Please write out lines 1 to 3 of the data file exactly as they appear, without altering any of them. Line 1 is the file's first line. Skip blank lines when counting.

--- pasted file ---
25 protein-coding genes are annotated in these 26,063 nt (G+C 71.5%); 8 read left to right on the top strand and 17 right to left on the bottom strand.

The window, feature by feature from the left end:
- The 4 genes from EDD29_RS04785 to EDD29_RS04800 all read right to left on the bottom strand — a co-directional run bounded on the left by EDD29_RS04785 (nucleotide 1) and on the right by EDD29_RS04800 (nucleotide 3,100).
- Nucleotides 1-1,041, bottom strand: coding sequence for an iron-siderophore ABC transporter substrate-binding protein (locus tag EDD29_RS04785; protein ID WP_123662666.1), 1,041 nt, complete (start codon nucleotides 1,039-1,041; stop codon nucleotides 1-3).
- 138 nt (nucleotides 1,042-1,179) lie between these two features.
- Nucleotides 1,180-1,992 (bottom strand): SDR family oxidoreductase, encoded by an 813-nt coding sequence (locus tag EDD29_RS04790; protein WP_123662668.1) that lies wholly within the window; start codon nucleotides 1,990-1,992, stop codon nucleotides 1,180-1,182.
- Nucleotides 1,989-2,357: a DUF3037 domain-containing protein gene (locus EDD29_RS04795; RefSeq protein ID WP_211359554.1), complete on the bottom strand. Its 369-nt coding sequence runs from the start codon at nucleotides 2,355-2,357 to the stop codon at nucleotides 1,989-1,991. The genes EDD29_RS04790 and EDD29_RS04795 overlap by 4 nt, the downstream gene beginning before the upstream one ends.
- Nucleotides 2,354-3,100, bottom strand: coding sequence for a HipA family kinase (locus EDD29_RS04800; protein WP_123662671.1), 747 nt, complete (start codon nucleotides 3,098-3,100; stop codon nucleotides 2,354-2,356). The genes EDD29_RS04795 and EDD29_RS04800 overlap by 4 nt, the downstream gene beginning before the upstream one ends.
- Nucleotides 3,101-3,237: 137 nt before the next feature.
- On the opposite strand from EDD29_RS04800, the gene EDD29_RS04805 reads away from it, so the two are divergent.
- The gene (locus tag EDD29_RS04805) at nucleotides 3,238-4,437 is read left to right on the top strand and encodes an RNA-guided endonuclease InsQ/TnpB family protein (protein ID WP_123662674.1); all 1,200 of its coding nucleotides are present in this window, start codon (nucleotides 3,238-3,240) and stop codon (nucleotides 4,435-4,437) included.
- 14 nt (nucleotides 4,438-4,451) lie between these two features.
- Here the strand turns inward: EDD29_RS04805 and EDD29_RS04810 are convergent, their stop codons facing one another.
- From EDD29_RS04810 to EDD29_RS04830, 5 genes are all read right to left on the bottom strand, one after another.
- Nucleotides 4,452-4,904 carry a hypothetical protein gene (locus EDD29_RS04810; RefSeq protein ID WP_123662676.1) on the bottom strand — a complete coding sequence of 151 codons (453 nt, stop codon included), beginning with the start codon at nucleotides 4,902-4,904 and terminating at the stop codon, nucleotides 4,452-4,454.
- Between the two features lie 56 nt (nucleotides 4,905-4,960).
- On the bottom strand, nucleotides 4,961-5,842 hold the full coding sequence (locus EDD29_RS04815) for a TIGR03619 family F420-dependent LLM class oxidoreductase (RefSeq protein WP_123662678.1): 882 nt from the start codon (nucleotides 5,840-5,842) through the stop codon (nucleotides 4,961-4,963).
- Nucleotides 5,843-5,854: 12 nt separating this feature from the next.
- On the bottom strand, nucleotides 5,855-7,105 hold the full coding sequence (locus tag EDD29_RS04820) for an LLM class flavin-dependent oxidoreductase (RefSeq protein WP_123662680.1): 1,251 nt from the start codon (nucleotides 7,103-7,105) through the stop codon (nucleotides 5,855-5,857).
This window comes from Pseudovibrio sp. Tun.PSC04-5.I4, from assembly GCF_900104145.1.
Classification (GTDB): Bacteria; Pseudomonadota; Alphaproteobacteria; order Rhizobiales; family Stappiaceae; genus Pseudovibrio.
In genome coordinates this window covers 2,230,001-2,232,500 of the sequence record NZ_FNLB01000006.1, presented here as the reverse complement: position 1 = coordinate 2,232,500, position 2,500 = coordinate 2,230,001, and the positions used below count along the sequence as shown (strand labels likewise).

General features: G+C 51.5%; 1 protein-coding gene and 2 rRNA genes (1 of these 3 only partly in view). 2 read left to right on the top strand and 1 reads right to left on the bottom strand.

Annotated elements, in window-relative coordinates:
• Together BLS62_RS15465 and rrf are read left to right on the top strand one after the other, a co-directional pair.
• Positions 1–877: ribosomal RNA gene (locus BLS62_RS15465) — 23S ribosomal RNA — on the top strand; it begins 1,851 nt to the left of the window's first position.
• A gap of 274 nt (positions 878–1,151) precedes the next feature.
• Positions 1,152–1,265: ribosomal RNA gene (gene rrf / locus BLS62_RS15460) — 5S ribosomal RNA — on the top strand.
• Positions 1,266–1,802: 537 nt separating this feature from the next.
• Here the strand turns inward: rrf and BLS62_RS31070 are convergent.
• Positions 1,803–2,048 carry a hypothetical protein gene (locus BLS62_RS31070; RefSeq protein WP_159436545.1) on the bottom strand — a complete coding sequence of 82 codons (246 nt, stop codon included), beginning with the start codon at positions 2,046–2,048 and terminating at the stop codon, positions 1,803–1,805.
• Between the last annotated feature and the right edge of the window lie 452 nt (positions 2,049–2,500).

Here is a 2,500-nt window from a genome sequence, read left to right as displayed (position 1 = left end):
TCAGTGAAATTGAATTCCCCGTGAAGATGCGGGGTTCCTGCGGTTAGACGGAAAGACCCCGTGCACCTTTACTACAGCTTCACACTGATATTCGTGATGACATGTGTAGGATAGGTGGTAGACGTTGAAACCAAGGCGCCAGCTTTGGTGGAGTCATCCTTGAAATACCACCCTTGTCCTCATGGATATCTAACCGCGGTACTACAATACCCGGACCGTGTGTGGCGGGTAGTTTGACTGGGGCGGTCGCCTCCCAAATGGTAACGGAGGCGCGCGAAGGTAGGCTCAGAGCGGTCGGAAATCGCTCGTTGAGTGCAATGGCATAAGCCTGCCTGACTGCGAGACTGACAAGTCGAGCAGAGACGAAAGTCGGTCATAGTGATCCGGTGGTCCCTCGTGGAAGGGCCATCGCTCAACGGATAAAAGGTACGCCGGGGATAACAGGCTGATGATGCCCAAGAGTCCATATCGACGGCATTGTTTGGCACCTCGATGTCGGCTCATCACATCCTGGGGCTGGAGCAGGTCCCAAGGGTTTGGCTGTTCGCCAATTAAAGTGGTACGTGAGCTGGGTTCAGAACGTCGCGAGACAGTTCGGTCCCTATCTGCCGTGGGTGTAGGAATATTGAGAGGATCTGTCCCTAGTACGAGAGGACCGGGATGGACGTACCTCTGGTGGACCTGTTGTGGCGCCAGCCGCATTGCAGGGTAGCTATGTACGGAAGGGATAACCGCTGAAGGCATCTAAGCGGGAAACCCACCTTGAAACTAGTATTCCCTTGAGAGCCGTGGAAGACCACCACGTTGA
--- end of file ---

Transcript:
25 protein-coding genes are annotated in these 26,063 nt (G+C 71.5%); 8 read left to right on the top strand and 17 right to left on the bottom strand.

The window, feature by feature from the left end:
- The 4 genes from EDD29_RS04785 to EDD29_RS04800 all read right to left on the bottom strand — a co-directional run bounded on the left by EDD29_RS04785 (nucleotide 1) and on the right by EDD29_RS04800 (nucleotide 3,100).